Thirty Women Who Changed American Science, 1970–2010

Saturday, February 16, 2013
Room 311 (Hynes Convention Center)
Margaret Walsh Rossiter , History Department Cornell University, Ithaca, NY
Back around 1970 here were hardly any women at all visible in American science (with the exception of Mina Rees, who served as president of the 120-year-old AAAS in 1969-70). Now there are many at all levels on up to winners of the Nobel Prize, presidents of universities and scientific societies, and members of the National Academies. I attempted to describe in a recently published book (Women Scientists in America: Forging a New World since 1972 [Johns Hopkins UP, 2012]) how such a marginal group became so prominent in just thirty or so years. As a result of this historical investigation I have identified about 30 women, who were about age 30-50 in 1970, who though underemployed and marginalized had a lot of skills, talents, energy, and political acumen which they used collectively to build a successful movement at minimal cost.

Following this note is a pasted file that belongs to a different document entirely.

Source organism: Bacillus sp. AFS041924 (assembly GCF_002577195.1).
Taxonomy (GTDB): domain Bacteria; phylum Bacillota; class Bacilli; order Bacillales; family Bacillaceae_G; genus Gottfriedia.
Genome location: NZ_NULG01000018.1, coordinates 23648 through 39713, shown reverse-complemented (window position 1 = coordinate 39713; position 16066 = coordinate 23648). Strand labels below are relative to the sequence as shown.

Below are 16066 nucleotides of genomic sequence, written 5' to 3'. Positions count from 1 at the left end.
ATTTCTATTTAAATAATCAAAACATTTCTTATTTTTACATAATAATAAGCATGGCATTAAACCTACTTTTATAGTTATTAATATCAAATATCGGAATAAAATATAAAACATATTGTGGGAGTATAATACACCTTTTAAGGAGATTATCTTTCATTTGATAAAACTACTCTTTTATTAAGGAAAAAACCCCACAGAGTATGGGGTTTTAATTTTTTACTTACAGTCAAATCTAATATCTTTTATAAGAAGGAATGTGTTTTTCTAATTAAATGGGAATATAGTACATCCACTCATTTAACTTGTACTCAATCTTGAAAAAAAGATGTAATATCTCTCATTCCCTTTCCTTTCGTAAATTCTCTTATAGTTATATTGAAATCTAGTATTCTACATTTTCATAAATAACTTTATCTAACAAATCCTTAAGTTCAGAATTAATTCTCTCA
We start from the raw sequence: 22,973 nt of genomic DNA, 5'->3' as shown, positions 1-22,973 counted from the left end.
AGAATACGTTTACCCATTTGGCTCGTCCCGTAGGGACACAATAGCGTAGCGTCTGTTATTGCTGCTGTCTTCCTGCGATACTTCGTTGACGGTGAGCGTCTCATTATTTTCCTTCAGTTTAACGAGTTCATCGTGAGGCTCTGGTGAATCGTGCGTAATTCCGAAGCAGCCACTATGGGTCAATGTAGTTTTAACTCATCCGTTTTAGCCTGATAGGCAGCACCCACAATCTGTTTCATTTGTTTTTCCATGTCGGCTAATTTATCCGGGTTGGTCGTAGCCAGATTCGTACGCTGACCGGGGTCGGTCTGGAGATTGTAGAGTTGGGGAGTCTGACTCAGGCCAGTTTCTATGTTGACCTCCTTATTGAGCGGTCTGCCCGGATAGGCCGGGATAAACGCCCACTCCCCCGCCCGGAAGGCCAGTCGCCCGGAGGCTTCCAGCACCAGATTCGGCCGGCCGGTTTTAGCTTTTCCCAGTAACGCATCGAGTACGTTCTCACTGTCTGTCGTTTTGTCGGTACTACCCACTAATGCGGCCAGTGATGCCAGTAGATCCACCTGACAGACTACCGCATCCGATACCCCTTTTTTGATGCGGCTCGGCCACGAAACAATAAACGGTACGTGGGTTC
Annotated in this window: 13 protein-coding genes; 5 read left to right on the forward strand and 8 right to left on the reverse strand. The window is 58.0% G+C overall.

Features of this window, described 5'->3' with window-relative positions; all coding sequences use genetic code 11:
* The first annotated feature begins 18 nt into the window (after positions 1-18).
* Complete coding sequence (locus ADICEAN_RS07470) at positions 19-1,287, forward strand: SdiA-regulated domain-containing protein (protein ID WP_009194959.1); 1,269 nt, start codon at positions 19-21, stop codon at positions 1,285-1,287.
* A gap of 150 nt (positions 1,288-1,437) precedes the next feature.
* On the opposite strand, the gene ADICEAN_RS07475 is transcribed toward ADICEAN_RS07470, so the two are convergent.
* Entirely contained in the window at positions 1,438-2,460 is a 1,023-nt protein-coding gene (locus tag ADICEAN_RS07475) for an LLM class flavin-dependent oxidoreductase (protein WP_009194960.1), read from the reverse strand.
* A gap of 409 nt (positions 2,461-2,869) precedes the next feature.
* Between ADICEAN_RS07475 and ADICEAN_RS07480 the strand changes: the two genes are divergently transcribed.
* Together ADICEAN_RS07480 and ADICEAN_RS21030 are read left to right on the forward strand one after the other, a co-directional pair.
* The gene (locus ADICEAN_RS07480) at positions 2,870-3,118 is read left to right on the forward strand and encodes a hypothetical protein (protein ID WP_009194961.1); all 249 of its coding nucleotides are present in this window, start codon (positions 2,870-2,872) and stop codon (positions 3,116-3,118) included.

Among these innovative activist tactics were:

—sit-ins—tactics of civil rights movement;

--lawsuits (once laws were passed and took effect);

--other confrontations.

--forming new organization: within societies: --caucuses

—group solidarity, voice;



--mastering nomination procedures, rosters, pack voting , vs. apathy

-- new units as AAAS’s own “Office for Opportunities in Science”

-- new NSF programs.

--independent organizations:

 --practical concepts, as “chilly climate”

--fund-raisin--executive skills


--more and better data, by sex and race

--soft-money projects—as EYHTM, Clare Both Luce Professorships.